What Is Luxating Patella in Cats?
A luxating patella is a physical condition in which the kneecap, called the patella, moves out or becomes dislocated from its normal position (luxates). In people, this condition is sometimes referred to as a “trick knee.”
In cats, the knee joint is set between the thigh (femur) and the shin (tibia). The kneecap itself is an oval-shaped bone set in a deep groove called the trochlear groove at the end of the thigh.
A patella luxation occurs when the kneecap moves away (either inside or outside) from this groove. If it moves to the inside, it’s known as a medial patellar luxation (MPL). When the kneecap moves outside the groove, a vet will typically diagnose it as a lateral patellar luxation (LPL).
For either type, a luxating patella is diagnosed based on a grading system (I to IV), with the severity increasing as the grades go higher. The grades are:
- Grade I patellar luxation means that the patella can be pushed out of the trochlear groove with manual pressure but will immediately return to its original position when pressure is removed.
- Grade II patellar luxation means that the patella will sometimes move in and out of the trochlear groove on its own and only moves back to its original position when the leg is extended and rotated (most cats will do this on their own and do not need help replacing the kneecap).
- Grade III patellar luxation means that the patella is out of the trochlear groove the majority of the time but can be pushed back into the groove with manual pressure (basically the opposite of Grade I).
- Grade IV patellar luxation means that the patella is always out of the groove and cannot be replaced with manual pressure.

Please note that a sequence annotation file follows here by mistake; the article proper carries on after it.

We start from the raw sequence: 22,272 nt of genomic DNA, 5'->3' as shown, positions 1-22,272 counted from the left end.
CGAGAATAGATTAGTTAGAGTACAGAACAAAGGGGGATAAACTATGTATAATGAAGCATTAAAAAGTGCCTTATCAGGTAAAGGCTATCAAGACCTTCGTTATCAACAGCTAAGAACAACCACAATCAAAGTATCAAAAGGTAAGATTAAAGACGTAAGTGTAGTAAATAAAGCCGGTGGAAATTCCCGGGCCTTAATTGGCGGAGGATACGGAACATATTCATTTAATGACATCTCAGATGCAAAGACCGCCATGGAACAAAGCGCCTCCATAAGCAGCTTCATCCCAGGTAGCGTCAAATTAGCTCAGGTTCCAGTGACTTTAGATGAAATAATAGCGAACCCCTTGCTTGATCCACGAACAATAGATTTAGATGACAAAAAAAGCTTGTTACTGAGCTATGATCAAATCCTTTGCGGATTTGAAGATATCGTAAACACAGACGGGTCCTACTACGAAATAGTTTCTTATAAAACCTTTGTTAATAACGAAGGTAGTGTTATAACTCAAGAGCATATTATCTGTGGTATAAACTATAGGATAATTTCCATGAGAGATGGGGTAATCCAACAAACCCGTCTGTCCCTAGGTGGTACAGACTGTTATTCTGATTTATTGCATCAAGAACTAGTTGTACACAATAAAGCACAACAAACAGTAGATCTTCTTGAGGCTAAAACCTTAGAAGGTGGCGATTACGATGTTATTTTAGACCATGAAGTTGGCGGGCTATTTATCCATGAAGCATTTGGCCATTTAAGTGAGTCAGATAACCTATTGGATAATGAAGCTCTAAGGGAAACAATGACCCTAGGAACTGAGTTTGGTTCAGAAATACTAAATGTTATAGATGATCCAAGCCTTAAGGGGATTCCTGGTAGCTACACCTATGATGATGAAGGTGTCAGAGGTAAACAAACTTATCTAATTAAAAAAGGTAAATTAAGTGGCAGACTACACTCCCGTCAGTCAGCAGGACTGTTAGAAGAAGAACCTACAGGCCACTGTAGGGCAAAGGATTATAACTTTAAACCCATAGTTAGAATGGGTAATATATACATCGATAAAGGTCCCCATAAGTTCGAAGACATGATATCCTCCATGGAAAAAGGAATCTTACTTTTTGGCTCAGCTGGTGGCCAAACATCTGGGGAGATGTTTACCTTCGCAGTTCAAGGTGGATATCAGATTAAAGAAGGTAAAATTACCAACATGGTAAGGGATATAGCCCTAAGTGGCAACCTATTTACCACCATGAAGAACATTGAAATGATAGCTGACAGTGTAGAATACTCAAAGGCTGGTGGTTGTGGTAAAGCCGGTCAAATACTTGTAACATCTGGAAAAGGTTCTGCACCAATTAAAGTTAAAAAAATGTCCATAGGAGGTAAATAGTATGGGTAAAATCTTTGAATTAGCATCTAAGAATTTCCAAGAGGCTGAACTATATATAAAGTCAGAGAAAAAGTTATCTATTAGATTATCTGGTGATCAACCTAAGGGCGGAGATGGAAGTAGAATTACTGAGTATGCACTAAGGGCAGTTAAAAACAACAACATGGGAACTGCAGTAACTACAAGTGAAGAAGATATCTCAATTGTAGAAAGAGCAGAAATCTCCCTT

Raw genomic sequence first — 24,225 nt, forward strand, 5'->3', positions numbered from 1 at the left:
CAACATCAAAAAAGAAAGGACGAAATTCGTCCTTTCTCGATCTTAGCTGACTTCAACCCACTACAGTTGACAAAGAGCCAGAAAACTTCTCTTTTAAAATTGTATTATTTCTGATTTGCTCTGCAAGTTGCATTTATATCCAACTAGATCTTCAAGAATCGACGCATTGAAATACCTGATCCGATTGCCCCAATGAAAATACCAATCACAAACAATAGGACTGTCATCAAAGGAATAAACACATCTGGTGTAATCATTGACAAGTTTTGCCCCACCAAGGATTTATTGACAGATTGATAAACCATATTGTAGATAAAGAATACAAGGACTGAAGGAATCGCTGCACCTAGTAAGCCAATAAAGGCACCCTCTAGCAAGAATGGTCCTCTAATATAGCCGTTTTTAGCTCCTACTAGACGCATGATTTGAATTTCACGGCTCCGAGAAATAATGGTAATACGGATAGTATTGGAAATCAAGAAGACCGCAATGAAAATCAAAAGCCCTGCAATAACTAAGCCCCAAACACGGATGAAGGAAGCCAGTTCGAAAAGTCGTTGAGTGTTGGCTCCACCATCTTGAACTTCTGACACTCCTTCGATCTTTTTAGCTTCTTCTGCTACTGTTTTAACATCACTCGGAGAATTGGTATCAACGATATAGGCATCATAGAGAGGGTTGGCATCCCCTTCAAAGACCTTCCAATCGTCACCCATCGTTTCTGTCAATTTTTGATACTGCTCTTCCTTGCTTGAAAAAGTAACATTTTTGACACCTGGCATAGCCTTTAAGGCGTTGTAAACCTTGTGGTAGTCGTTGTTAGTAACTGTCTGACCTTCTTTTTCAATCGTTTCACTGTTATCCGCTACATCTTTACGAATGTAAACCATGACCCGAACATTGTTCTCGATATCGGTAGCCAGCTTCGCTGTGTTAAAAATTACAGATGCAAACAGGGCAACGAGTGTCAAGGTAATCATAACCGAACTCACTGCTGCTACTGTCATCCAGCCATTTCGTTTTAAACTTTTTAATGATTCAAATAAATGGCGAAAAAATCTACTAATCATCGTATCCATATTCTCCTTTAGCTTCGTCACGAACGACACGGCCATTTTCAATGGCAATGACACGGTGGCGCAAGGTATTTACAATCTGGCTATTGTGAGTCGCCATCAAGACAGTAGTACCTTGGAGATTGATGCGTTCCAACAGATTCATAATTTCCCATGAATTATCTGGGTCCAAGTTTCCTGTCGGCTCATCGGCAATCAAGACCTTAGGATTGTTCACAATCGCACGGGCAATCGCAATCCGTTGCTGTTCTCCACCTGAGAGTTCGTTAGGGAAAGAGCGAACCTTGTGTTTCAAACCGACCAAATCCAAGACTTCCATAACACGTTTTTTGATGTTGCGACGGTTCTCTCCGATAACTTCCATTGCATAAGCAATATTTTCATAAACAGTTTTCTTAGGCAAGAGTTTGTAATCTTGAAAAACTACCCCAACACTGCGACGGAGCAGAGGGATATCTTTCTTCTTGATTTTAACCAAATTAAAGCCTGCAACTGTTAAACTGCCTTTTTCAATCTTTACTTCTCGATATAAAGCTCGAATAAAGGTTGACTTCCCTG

Over time, the kneecap’s constant movement in and out of the trochlear groove will rub away the cartilage in the joint, causing inflammation and eventually arthritis.
Arthritis causes pain and stiffness and can eventually lead to the breakdown of other vital ligaments in the knee joint, such as the cranial cruciate ligament (CCL), making the cat more prone to CCL tears.
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Symptoms of Luxating Patella in Cats
Symptoms of luxating patella in cats include:
Occasional or constant limping
Difficulty jumping onto things like beds and tables
“Skipping” on a back leg (holding it up for a few steps then replacing weight onto that leg)
As the grade of the luxation increases, so does the lameness. Cats with grades III and IV tend to show persistent lameness and, if both of their knees are affected, they can even have a bow-legged or dropped stance/crouched appearance in the back legs.
With arthritis, a cat may yowl, cry, or make other noises indicating pain or discomfort when getting up from their current position. Your cat may also be unwilling to move around, making it easy to confuse this behavior with lethargy or poor appetite, when in reality the cat is just too sore to get up, play, and eat or drink.